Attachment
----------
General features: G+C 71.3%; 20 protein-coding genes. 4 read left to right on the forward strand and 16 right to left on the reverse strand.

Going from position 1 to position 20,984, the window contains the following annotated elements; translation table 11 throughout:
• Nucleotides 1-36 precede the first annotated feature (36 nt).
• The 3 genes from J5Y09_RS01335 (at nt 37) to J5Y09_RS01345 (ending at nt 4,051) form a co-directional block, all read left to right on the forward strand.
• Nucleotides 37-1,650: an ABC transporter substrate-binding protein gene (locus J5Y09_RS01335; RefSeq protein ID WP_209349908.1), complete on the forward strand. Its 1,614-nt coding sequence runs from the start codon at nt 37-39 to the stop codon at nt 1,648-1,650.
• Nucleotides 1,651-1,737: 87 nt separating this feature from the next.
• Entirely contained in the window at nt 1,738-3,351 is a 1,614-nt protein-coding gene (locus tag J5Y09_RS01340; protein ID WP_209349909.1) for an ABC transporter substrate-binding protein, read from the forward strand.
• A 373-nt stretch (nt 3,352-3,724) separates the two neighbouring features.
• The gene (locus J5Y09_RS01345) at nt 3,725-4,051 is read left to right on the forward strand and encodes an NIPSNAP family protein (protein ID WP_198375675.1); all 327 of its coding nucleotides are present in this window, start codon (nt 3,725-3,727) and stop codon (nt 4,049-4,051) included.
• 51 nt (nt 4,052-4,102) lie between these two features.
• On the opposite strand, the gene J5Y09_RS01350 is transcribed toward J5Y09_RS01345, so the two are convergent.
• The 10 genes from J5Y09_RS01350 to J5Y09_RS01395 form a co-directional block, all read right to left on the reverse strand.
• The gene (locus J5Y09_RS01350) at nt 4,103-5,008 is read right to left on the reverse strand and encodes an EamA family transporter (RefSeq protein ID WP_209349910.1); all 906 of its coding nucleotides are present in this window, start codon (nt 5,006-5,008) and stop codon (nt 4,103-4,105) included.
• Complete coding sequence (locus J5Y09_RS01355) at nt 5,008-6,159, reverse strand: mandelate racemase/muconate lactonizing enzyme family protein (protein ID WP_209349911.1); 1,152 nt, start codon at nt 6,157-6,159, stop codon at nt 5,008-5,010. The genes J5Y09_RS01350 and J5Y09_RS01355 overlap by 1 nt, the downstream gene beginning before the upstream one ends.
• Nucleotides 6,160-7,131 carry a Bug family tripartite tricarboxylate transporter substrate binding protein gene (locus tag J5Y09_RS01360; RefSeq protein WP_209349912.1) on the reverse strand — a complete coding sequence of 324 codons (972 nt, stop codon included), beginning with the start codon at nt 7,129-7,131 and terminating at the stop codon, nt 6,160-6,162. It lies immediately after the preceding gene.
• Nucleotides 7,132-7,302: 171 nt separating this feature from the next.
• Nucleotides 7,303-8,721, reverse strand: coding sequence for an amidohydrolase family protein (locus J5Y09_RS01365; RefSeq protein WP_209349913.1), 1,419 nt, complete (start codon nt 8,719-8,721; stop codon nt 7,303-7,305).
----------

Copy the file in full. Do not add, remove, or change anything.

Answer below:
General features: G+C 71.3%; 20 protein-coding genes. 4 read left to right on the forward strand and 16 right to left on the reverse strand.

Going from position 1 to position 20,984, the window contains the following annotated elements; translation table 11 throughout:
• Nucleotides 1-36 precede the first annotated feature (36 nt).
• The 3 genes from J5Y09_RS01335 (at nt 37) to J5Y09_RS01345 (ending at nt 4,051) form a co-directional block, all read left to right on the forward strand.
• Nucleotides 37-1,650: an ABC transporter substrate-binding protein gene (locus J5Y09_RS01335; RefSeq protein ID WP_209349908.1), complete on the forward strand. Its 1,614-nt coding sequence runs from the start codon at nt 37-39 to the stop codon at nt 1,648-1,650.
• Nucleotides 1,651-1,737: 87 nt separating this feature from the next.
• Entirely contained in the window at nt 1,738-3,351 is a 1,614-nt protein-coding gene (locus tag J5Y09_RS01340; protein ID WP_209349909.1) for an ABC transporter substrate-binding protein, read from the forward strand.
• A 373-nt stretch (nt 3,352-3,724) separates the two neighbouring features.
• The gene (locus J5Y09_RS01345) at nt 3,725-4,051 is read left to right on the forward strand and encodes an NIPSNAP family protein (protein ID WP_198375675.1); all 327 of its coding nucleotides are present in this window, start codon (nt 3,725-3,727) and stop codon (nt 4,049-4,051) included.
• 51 nt (nt 4,052-4,102) lie between these two features.
• On the opposite strand, the gene J5Y09_RS01350 is transcribed toward J5Y09_RS01345, so the two are convergent.
• The 10 genes from J5Y09_RS01350 to J5Y09_RS01395 form a co-directional block, all read right to left on the reverse strand.
• The gene (locus J5Y09_RS01350) at nt 4,103-5,008 is read right to left on the reverse strand and encodes an EamA family transporter (RefSeq protein ID WP_209349910.1); all 906 of its coding nucleotides are present in this window, start codon (nt 5,006-5,008) and stop codon (nt 4,103-4,105) included.
• Complete coding sequence (locus J5Y09_RS01355) at nt 5,008-6,159, reverse strand: mandelate racemase/muconate lactonizing enzyme family protein (protein ID WP_209349911.1); 1,152 nt, start codon at nt 6,157-6,159, stop codon at nt 5,008-5,010. The genes J5Y09_RS01350 and J5Y09_RS01355 overlap by 1 nt, the downstream gene beginning before the upstream one ends.
• Nucleotides 6,160-7,131 carry a Bug family tripartite tricarboxylate transporter substrate binding protein gene (locus tag J5Y09_RS01360; RefSeq protein WP_209349912.1) on the reverse strand — a complete coding sequence of 324 codons (972 nt, stop codon included), beginning with the start codon at nt 7,129-7,131 and terminating at the stop codon, nt 6,160-6,162. It lies immediately after the preceding gene.
• Nucleotides 7,132-7,302: 171 nt separating this feature from the next.
• Nucleotides 7,303-8,721, reverse strand: coding sequence for an amidohydrolase family protein (locus J5Y09_RS01365; RefSeq protein WP_209349913.1), 1,419 nt, complete (start codon nt 8,719-8,721; stop codon nt 7,303-7,305).